5 On Your Side

$285 for a COVID-19 test? Not all of them are free, 5 On Your Side finds

Posted September 14, 2021 2:57 p.m. EDT
Updated September 15, 2021 10:56 a.m. EDT

— COVID-19 tests are free, so why are some people being charged hundreds of dollars per test?

5 On Your Side’s Monica Laliberte explains it depends on where you get tested.

With the Delta variant spreading and cases rising, demand is back up for COVID-19 tests.

While many testing sites are free, others are not. Wilson’s Susan Smith said she was told she could have to pay $285 for a COVID-19 test.

"I went to a FastMed and after I sat there an hour and gave them my insurance card, they told me that my out of pocket expense would be $120, if I didn’t have insurance, it would have been $285," said Smith.

She was shocked.

"They told me that they were a private facility and that they could charge anything they wanted," said Smith.

North Carolina lists no-cost sites on the state Department of Health and Human Services website. On that page, you’ll also find other testing sites which note "There may be a fee."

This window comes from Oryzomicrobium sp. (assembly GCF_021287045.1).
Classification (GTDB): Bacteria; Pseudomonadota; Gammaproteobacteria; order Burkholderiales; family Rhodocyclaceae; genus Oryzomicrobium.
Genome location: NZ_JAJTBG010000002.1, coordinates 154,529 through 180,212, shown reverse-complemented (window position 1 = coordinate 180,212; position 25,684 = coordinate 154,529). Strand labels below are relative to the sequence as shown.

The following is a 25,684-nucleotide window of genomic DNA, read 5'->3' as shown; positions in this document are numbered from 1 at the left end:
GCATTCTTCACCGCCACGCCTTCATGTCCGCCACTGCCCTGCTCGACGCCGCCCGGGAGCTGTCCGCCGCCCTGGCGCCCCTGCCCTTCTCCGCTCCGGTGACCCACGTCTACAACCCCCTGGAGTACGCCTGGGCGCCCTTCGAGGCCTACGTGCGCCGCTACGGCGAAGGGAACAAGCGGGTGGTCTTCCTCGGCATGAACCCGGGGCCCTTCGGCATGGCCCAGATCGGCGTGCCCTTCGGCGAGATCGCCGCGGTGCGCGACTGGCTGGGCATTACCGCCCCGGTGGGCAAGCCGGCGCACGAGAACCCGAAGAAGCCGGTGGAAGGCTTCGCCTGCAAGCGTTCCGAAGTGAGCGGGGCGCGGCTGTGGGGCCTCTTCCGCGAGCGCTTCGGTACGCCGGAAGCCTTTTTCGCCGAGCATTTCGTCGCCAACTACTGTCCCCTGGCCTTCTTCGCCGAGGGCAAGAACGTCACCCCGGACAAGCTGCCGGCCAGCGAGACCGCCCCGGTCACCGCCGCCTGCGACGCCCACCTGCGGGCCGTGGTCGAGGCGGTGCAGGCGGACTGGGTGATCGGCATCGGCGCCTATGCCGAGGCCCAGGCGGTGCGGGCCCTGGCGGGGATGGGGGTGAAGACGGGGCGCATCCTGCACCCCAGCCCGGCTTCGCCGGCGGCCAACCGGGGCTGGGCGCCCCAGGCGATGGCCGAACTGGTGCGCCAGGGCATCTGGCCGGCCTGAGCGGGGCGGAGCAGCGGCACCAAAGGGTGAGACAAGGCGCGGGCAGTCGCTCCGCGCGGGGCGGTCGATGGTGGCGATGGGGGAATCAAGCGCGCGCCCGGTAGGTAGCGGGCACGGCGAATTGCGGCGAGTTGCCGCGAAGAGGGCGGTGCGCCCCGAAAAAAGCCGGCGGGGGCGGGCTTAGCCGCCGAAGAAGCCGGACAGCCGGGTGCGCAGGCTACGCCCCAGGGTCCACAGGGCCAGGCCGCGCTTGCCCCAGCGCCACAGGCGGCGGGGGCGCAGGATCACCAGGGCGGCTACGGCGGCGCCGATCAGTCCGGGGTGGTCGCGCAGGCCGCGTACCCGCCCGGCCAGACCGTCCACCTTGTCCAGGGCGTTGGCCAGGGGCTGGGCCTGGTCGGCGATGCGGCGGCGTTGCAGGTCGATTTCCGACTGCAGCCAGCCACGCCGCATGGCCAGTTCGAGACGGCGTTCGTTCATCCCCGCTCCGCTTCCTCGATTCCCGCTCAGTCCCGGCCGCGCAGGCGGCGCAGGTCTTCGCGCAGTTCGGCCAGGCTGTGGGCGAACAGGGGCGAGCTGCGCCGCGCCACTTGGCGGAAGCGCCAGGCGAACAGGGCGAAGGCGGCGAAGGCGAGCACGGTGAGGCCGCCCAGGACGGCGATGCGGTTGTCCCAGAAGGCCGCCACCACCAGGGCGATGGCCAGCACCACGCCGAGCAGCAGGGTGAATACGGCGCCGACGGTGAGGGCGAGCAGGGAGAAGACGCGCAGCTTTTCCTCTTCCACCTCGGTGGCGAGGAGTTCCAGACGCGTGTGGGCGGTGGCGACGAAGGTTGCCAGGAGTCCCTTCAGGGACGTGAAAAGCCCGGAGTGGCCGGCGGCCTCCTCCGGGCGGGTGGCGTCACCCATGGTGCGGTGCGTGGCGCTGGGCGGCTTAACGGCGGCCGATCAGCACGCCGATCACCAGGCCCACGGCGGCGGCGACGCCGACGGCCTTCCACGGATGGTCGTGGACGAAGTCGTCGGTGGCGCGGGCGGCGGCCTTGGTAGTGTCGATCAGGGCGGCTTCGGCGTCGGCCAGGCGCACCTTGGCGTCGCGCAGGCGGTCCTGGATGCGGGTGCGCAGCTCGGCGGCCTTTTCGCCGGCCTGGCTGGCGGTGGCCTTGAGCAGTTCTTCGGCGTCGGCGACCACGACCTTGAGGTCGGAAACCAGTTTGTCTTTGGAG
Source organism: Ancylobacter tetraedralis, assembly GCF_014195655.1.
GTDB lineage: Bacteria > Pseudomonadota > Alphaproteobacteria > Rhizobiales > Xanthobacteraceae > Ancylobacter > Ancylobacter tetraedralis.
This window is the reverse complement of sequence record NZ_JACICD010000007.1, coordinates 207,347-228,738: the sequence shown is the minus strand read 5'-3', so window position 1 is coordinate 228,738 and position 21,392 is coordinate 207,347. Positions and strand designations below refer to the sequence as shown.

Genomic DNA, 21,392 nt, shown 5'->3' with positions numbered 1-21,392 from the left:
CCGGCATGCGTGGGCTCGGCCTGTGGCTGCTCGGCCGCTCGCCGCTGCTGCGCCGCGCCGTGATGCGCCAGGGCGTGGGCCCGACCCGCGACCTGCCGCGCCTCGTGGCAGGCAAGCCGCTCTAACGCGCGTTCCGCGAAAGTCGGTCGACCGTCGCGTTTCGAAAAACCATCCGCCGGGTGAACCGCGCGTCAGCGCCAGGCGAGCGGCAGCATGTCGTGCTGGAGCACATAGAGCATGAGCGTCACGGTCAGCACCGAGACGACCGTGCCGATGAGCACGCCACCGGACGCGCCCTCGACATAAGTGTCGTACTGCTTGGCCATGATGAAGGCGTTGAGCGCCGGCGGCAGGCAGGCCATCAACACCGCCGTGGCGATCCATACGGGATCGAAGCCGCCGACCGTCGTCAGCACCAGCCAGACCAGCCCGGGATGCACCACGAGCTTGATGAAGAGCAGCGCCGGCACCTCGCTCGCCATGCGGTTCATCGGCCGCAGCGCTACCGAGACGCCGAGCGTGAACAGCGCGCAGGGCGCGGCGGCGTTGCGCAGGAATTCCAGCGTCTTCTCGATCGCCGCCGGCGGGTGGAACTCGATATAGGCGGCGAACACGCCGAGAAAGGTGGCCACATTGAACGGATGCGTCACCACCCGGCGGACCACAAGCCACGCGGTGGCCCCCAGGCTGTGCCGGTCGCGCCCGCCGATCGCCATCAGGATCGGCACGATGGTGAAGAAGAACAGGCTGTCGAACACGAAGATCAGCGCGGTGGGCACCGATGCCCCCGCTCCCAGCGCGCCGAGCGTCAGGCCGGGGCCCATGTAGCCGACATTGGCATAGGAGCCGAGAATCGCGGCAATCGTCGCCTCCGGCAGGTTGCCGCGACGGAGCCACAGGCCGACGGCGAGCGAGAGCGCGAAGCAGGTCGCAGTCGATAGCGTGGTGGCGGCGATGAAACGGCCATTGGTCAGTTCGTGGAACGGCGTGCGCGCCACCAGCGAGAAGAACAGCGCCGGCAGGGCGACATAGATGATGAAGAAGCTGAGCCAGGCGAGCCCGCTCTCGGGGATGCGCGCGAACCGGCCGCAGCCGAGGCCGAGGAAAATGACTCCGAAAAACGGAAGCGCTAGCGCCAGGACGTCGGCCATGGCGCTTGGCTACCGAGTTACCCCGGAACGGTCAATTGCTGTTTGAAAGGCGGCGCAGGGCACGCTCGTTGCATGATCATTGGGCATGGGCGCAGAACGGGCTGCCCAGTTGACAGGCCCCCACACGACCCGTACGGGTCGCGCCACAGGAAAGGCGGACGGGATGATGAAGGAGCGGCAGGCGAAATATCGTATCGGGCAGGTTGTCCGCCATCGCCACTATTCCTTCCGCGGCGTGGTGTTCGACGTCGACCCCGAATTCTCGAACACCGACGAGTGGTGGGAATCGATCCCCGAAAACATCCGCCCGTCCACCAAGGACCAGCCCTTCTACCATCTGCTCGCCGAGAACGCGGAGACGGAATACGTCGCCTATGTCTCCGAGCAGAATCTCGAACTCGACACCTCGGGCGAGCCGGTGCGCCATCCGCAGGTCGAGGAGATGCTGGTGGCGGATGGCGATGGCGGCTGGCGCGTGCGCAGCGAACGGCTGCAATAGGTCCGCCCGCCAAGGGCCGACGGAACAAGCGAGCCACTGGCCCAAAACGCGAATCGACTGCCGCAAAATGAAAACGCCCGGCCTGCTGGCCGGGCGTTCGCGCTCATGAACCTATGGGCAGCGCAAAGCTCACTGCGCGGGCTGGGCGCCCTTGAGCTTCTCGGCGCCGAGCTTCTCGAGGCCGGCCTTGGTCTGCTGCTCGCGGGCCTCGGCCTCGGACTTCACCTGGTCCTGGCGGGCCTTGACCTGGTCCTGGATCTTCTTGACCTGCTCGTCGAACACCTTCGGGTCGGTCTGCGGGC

Providers, including FastMed, list their prices online. So does UNC Health System, which adds, "The out-of-pocket cost for testing varies."

Online, Duke Health says it established a standard price of $39 for a COVID-19 test for uninsured patients.

If you have a question about a bill, contact the NC Department of Insurance. A spokeswoman tells us they’ve settled disputes with patients who were charged. Several involved "out-of-network" issues.

So where can you go for a free test?

Any site run by your local health department, but the state says also CVS and select Walgreens, Walmart and Harris Teeter locations.

Another no-cost option through the state is to request an at-home test kit through the NCDHHS website.

As part of a pilot program, 35,000 tests were available by mail to help residents who may have trouble getting to a testing site.

The agency plans to make additional kits available, as needed.

The bottom line? Check online before you get a test so that you don’t end up with an unexpected bill.

"They need to let people know that before they actually get there," said Smith, who booked an appointment for her test but ultimately got tested at a different location for free.

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